Friday, April 5, 2013
Would an AC Unit by any other name still be an AC Unit?
The one question we had during our Pre-Con meeting that wasn't answered was about how many AC units we would be getting and what their capacities were. The pull sheet was ambiguous and I wanted to make sure I didn't get 1 unit that would be running constantly and die just outside warranty. I also didn't want to finish more of the basement and have it work that much harder.
Our PM was on top of this and got us answer the very next morning. The pricing manager said we would be getting one unit. I was a bit puzzled by this for a few reasons. One is that the High Hopes for our Highgrove Blog got two units and the math wasn't working out.
I'm not an HVAC Engineer but I can read the side of the box, just like the salesman at Best Buy. Our house is listed at 3,500sqft (before adding 4" Extensions and Finished Basement). Depending on Heat Load (a factor calculated based on Square Footage, Region, Building Materials, Occupants, etc.), the rule of thumb is 1 nominal ton or 12,000 BTU's of cooling per 600 sq. feet. Give me a second while I take my shoes off to count. ~3,600sqft = 6 tons or 72,000 BTU's. In reality with the basement we are closer to 5,000sqft (never asked what our final square footage was). So we would need 8 tons or 96,000 BTU's.
Emailed PM with picture from referenced blog above and just asked if he could verify because it didn't' sound right. Again, got right on it and received the answer. We do get 2 units but we get a 2 Ton and 2 1/4 Ton unit = 4 1/4 tons and 51,000 BTU's. So we are getting nearly 50% of the cooling required for this sized house. Hmmm????
The manufacturer's specifications match the math above, yet the engineer in Maryland that designed the house said this is appropriate. Remember the factors that go into Calculating Heat Load? Seems as if the Cooling Requirements throughout the country may have some variation and the HVAC pro's should determine what is required for each specific area.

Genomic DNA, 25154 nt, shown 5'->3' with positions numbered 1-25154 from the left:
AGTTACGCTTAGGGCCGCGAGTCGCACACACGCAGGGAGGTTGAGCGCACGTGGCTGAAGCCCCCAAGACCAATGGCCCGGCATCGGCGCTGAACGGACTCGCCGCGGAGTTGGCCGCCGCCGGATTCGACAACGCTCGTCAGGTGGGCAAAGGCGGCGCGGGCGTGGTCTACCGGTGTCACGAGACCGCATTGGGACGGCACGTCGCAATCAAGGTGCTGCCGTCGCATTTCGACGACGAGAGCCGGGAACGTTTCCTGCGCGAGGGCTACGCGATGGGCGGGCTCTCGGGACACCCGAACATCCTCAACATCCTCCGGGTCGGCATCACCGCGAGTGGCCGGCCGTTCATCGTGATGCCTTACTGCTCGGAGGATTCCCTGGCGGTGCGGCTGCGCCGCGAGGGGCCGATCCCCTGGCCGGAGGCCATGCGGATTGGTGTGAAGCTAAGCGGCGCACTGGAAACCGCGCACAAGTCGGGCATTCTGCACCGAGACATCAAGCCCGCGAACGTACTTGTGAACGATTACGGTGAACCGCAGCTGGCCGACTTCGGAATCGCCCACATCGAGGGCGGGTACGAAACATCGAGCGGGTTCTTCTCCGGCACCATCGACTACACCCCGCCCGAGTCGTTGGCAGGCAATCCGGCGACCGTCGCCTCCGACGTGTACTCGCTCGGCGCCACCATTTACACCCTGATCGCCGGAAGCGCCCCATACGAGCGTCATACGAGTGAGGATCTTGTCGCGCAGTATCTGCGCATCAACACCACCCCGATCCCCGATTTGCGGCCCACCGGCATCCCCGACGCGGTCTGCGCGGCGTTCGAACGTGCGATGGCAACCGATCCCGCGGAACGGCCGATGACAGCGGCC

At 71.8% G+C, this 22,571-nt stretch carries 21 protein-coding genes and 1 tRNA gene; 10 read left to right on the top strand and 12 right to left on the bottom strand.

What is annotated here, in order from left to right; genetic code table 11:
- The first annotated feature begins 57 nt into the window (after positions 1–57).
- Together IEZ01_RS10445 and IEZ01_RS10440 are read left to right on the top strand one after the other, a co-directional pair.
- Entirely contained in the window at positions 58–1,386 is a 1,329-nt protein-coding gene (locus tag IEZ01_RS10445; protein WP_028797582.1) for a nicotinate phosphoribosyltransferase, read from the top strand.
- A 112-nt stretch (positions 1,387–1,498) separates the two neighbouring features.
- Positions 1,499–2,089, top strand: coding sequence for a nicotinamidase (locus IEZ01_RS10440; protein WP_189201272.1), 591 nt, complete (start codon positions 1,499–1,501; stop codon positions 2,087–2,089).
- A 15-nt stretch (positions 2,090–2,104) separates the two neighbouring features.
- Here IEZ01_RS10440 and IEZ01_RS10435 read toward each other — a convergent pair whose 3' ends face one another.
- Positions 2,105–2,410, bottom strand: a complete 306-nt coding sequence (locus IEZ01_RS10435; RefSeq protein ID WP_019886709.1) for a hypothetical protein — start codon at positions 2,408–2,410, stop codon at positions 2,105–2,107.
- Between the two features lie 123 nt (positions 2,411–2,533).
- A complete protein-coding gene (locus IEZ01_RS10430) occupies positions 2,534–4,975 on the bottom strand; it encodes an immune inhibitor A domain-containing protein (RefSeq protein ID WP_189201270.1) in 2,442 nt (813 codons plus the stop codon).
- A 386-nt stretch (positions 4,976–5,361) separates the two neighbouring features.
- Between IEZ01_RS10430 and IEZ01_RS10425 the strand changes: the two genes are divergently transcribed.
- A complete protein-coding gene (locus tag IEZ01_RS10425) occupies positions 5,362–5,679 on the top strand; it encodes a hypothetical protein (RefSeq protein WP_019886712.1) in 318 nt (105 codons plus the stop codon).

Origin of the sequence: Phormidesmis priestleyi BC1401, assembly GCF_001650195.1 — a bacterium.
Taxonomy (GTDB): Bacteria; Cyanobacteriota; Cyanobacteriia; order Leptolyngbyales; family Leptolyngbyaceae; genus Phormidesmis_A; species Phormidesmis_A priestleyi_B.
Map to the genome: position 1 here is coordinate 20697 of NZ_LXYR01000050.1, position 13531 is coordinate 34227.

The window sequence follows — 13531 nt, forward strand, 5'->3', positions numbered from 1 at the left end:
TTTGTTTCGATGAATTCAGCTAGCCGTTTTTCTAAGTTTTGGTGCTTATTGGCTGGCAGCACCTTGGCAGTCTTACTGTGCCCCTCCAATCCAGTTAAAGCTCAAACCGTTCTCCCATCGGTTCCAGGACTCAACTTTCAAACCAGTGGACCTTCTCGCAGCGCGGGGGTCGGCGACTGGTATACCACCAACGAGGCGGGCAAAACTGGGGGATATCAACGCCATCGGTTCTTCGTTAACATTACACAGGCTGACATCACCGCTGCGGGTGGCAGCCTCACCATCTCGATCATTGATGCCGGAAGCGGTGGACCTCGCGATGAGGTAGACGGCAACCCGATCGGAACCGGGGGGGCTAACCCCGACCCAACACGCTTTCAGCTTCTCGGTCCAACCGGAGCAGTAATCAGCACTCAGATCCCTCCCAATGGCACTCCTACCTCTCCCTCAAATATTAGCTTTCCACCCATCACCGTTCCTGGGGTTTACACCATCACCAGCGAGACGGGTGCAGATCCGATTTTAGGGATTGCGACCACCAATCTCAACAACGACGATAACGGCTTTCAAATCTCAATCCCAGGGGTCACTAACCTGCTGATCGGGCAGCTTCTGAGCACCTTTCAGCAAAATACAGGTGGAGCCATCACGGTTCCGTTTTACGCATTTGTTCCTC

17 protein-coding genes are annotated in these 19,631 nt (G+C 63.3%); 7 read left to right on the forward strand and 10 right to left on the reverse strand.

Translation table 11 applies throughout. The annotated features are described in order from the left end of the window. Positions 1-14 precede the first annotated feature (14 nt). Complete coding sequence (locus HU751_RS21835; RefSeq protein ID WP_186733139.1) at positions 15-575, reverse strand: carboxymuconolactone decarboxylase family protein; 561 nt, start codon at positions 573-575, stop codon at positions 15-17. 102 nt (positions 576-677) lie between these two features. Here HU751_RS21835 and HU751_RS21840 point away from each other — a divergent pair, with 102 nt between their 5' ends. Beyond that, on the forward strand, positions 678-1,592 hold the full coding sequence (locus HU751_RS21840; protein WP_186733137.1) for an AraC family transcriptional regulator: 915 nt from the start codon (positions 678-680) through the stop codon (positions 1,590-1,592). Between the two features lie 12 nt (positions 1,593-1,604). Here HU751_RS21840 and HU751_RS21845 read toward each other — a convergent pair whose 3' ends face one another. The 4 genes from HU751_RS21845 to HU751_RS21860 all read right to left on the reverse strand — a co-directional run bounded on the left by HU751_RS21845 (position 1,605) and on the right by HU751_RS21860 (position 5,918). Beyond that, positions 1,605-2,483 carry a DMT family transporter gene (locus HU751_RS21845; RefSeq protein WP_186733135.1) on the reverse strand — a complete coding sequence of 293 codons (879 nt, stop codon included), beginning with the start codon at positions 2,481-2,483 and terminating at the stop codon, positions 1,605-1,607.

Energy Star 3.0...
Question? If you put all Energy star stuff in your house, does it mean you are Energy Efficient?
OBTW, the Energy STAR folks say the # should be 12,000 BTU's per 450-550sqft and says to add 10% if there is no shade, which we do not have yet.
These units are 14 SEER (Seasonal Energy Efficiency Ratio). The SEER measures air conditioning cooling efficiency. It is calculated by the cooling output for a typical cooling season divided by the total electric energy input during the same time frame. A higher SEER rating means greater energy efficiency.
An interesting Fact. Comfort Maker (The Company RH uses), sells units between 13 SEER and 22 SEER. Another interesting fact. The 13 SEER model is NOT Energy STAR compliant but the 14 SEER is. So just barely meeting the requirement.
Now back to the original question. If these undersized units are working like dogs all the time (even though they are Energy STAR compliant), will our units really be Energy Efficient? I think it would be like putting a Go Cart motor in a 3/4 Ton pick-up. While the Go Cart would get great gas mileage in a little aluminum frame, I doubt it would be able to move the big truck and would eventually burn itself up. Much like our units will...probably just outside their warranty period.